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How do you determine a "lack of marketability" discount for a private tech company?

Discount for lack of marketability


Topic Expert
Jim Timmins
Title: Managing Director
Company: Teknos Associates
(Managing Director, Teknos Associates) |

A "discount for lack of marketability" or DLOM is needed in a private tech company valuation because most of the valuation approaches which are used to estimate value utilize data which assume marketability.

For example, the value of a company may calculated using a multiple derived from comparable publicly traded companies (e.g. Company A projects revenue of $5 million over the next 12 months and the revenue multiple for a group of comparable public companies is 3.0x producing an estimated enterprise value of Company A of $15 million -- if Company A was publicly traded). This "as if marketable" value must be adjusted to an "as if non-marketable" value to be appropriate for a private company.

After adding cash to and subtracting debt from the enterprise value to arrive at equity value (e.g. the $15 million enterprise value of Company A would be increased $5 million for cash and decreased $2 million for debt to reach an equity value of $18 million). The equity value is put into an allocation model, typically a Black-Scholes option pricing model, to calculate the value per share (e.g. after considering the liquidation preferences of preferred stock and the dilution effect of that preferred stock, plus common stock, warrants, and earlier stock options, the resulting value of common stock for Company A might be $0.20 per share -- "as if marketable").

The resulting "as if marketable" value per share is reduced by a DLOM to make it "as if non-marketable." The appropriate DLOM for a particular valuation report is selected by looking at the results of a couple of analytical techniques and tempering those with professional judgment.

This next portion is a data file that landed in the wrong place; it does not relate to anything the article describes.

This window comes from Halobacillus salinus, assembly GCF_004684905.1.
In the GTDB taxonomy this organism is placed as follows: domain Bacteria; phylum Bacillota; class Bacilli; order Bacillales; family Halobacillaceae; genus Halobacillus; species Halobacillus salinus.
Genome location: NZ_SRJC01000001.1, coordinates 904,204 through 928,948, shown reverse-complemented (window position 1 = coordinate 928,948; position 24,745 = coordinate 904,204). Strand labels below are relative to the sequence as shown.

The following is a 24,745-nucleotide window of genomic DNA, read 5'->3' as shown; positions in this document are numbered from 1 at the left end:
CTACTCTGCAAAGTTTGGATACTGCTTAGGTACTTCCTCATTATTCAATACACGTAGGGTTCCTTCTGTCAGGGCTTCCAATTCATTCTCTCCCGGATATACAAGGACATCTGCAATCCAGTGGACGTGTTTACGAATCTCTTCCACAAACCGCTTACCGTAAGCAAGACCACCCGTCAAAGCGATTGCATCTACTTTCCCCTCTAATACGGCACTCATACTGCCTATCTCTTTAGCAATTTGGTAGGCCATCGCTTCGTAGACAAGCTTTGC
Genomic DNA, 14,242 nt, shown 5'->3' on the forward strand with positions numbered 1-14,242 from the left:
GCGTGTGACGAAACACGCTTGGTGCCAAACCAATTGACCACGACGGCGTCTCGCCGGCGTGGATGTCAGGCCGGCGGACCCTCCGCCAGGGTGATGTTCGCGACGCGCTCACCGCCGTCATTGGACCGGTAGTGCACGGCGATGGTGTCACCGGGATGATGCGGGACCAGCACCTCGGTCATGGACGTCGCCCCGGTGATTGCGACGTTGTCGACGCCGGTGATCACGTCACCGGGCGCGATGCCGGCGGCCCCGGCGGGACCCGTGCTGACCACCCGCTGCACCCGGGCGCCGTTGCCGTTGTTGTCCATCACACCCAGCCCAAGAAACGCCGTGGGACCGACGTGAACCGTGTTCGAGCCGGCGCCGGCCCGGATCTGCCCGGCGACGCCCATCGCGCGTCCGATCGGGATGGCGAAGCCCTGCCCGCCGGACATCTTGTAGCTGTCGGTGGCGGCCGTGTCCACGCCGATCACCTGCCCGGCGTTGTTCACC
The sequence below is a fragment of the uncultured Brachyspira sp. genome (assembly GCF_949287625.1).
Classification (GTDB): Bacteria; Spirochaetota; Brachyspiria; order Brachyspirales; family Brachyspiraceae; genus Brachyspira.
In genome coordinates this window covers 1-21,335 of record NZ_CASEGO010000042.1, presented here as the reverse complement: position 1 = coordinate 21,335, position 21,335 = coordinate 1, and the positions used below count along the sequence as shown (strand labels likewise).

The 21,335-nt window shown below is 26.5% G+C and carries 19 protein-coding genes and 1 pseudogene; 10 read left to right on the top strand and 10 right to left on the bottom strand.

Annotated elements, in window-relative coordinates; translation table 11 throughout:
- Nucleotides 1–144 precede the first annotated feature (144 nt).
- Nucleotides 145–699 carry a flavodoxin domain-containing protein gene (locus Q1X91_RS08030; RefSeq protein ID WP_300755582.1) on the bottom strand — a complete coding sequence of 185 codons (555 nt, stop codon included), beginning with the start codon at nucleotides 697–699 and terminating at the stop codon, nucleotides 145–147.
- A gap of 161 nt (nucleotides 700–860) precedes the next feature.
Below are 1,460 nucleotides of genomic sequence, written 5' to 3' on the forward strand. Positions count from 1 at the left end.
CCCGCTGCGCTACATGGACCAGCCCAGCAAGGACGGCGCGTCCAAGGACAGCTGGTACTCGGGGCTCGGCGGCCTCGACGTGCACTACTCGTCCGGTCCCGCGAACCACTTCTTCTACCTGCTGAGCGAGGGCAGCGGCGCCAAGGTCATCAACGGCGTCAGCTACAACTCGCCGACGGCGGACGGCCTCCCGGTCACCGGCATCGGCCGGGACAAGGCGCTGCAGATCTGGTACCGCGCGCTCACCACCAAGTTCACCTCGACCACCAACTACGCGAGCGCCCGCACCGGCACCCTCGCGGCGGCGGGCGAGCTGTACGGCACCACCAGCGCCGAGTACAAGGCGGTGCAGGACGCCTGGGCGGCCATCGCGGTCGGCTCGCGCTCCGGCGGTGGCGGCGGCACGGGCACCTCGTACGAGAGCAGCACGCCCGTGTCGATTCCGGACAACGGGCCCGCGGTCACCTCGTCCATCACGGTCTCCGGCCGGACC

The most common analytical techniques are: (a) to examine transactions in the shares of comparable companies just before and just after those companies complete initial public offerings of their stock; and (b) to calculate the cost of a put option for the stock of a private company for an extended period (i.e. several years to an expected IPO or sale). The former technique assumes that investors will require a discount to an eventual IPO price if they are buying shares of stock before the IPO; the latter technique assumes that investors will demand a higher rate of return for holding shares of a private company than they will require for a comparable public company.

The numerical results of these two techniques are calculated and compared, both to each other and to other companies at a similar stage in life. The final DLOM is selected using the appraiser's professional judgment (e.g. if the "as if marketable" value of common stock for Company A is $0.20 per share and the DLOM is 30%, then the "as if non-marketable" value of common stock for Company of is $0.14 per share).

Although the numerical results of the DLOM analysis for an early stage company may be quite high -- sometimes more than 50% -- there has been considerable resistance from the SEC (directly on this issue) and the IRS (in connection with valuation reports for different purposes) to very high DLOMs, so audit firms and appraisers tend to be somewhat more conservative and cap DLOMs at lower levels -- often 30% to 40%. Companies within a year or two of an IPO can expect even smaller DLOMs -- perhaps 10% to 20%.

Sarah Jackson
Title: Associate Editor
Company: Proformative
(Associate Editor, Proformative) |

Great answer, Jim. Proformative offers some other great discussions about lack of marketability.


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